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There are new friends to meet, potential threats to assess, new sounds to process, and hundreds of new smells to sniff as your dog reads his “p-mail,” catching up on the latest neighborhood news.
It’s the pheromones in the excrement that cause our dogs to spend so much time reading their “p-mail.”
For example, during a walk, when your dog seems to want to read his “p-mail”—sniffing what seems like every square inch of ground—remember that he’s just trying to process the wide range of sights, sounds, and smells that are being thrown his way.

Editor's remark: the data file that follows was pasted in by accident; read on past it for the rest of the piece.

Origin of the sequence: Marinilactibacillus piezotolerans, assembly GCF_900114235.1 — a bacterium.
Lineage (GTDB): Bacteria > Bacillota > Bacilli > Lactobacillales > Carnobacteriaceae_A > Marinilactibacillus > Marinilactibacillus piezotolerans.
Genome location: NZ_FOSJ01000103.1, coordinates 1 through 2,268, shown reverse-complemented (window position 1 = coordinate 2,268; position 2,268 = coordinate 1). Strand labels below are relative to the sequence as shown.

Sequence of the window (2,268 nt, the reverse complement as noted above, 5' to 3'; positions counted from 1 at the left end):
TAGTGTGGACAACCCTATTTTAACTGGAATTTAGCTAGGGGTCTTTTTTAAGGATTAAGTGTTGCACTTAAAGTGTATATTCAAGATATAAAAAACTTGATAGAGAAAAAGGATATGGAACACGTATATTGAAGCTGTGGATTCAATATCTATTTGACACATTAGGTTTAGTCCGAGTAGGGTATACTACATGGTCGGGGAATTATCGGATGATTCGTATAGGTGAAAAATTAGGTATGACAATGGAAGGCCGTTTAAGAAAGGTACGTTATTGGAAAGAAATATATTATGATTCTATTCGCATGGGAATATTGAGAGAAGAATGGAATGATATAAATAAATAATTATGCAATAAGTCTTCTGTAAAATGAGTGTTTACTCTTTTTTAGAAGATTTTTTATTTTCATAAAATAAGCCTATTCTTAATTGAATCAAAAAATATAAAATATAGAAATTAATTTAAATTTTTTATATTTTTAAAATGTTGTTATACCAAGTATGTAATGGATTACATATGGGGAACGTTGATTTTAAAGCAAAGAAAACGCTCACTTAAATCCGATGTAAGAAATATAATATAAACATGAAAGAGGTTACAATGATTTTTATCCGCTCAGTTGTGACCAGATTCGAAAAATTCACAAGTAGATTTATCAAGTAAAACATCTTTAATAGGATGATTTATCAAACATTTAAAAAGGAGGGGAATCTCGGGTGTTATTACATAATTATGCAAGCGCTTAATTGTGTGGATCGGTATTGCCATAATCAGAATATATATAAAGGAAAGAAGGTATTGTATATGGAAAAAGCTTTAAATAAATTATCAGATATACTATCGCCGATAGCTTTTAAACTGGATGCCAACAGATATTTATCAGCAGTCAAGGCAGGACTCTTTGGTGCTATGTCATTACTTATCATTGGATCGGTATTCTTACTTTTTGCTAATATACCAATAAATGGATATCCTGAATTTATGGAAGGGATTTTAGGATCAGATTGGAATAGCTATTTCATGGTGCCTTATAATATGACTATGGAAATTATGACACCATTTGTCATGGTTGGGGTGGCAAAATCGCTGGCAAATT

A dog’s instincts tell him that it’s a good thing to explore, looking for interesting “p-mail” or potential intruders, but it’s our responsibility to coach them into resisting that instinct and making a conscious choice not to run out an open door or gate.
When you take your dog for a walk, and you see him sniffing everything in sight, remember that he’s just checking his “p-mail.”
At the same time, you’re going to compromise, allowing your dog to read all of the “p-mail” he wants as long as he keeps the same pace you do and doesn’t tug on the leash.
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